Recently, a hybrid suite or RAPTOR (Resuscitation with Angiography, Percutaneous Techniques and Operative Repair) unit has been introduced, which aids in performing percutaneous procedures, interventional and diagnostic radiology, open operations and resuscitation in a single space. [16, 17]. The present study included three cases in which PPP and PA were performed in the hybrid OR. From November 2014 onwards, unstable pelvic fracture patients were sent to the hybrid OR in our hospital after initial resuscitation, PPP was performed first, and then if shock status persisted, PA was done in the same OR. This helped reduce the time to adequate hemorrhage control by eliminating transport from the OR to the intervention suite, and additional injuries were avoided by diminishing unnecessary movement. An anesthesiologist was able to perform hemodynamic monitoring and airway management during these procedures.

In South Korea, a national program to establish regional trauma centers was developed in 2012. A trauma center was established in 2012 in our hospital with a multidisciplinary trauma team consisting of general surgeons, cardiothoracic surgeons, neurosurgeons, anesthesiologists, interventional radiologists, and emergency medicine doctors. Because personal firearms are prohibited in Korea, blunt trauma accounts for about 90 % of all trauma cases [18]. In the management of unstable pelvic fracture, which has a high mortality rate, a multi-disciplinary team approach is crucial [19]. Because effective pre-hospital transport systems have not been completed in Korea, transport of pelvic fracture patients is often delayed. In addition, because of a lack of interventional radiologists, it often takes a long time to perform PA after admission. Given this situation, it seems that PPP is a useful procedure to initially control hemorrhage in pelvic fracture patients.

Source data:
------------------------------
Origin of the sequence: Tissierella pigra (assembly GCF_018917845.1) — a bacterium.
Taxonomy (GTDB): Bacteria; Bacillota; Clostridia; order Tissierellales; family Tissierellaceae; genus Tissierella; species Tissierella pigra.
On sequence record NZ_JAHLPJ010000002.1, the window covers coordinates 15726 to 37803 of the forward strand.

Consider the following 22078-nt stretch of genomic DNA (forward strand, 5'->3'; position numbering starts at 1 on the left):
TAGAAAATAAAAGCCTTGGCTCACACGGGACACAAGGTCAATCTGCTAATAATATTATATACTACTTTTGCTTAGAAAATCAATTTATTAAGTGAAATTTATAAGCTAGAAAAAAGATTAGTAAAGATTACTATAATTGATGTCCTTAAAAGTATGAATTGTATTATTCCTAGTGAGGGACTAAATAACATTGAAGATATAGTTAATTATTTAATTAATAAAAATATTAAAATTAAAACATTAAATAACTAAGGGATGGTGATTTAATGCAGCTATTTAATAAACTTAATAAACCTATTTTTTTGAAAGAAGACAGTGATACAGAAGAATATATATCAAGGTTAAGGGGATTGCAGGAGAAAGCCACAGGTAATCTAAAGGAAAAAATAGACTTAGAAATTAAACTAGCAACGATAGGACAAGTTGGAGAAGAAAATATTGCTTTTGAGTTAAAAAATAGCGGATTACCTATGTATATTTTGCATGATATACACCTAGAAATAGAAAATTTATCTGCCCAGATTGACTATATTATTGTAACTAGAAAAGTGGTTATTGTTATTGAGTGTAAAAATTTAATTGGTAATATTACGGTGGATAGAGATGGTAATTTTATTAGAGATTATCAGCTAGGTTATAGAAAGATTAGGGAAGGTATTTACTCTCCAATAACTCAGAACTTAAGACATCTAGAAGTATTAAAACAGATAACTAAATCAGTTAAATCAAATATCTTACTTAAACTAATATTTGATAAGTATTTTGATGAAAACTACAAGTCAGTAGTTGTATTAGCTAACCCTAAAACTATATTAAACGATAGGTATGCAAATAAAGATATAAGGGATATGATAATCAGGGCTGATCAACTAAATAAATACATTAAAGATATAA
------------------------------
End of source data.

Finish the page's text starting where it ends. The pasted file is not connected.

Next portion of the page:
The major limitations of our study are that the sample size may be too small to confirm the effectiveness of PPP and that the data was analyzed retrospectively. During the early PPP period, there was no definitive protocol regarding the sequence of PPP and PA. In spite of these limitations, this study shows that PPP can be used successfully with PA in pelvic fracture patients with hemodynamic instability, and provides meaningful information about the early experience with PPP in a South Korean trauma center. Future prospective and large-scale studies on this topic are needed.

Conclusion

In patients with hemodynamic instability due to severe pelvic fracture, PPP can be used as an effective treatment choice, complementary to PA, in order to control pelvic bleeding.

Declarations

Acknowledgements

We thank the Trauma Team and the staff of the trauma intensive care unit of Severance Wonju Christian hospital for their enthusiasm and commitment to patient care.

Open AccessThis article is distributed under the terms of the Creative Commons Attribution 4.0 International License (http://creativecommons.org/licenses/by/4.0/), which permits unrestricted use, distribution, and reproduction in any medium, provided you give appropriate credit to the original author(s) and the source, provide a link to the Creative Commons license, and indicate if changes were made. The Creative Commons Public Domain Dedication waiver (http://creativecommons.org/publicdomain/zero/1.0/) applies to the data made available in this article, unless otherwise stated.

Authors’ Affiliations

(1)
Trauma Center, Department of Surgery, Wonju Severance Christian Hospital, Yonsei University Wonju College of Medicine

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Copyright

© Jang et al. 2016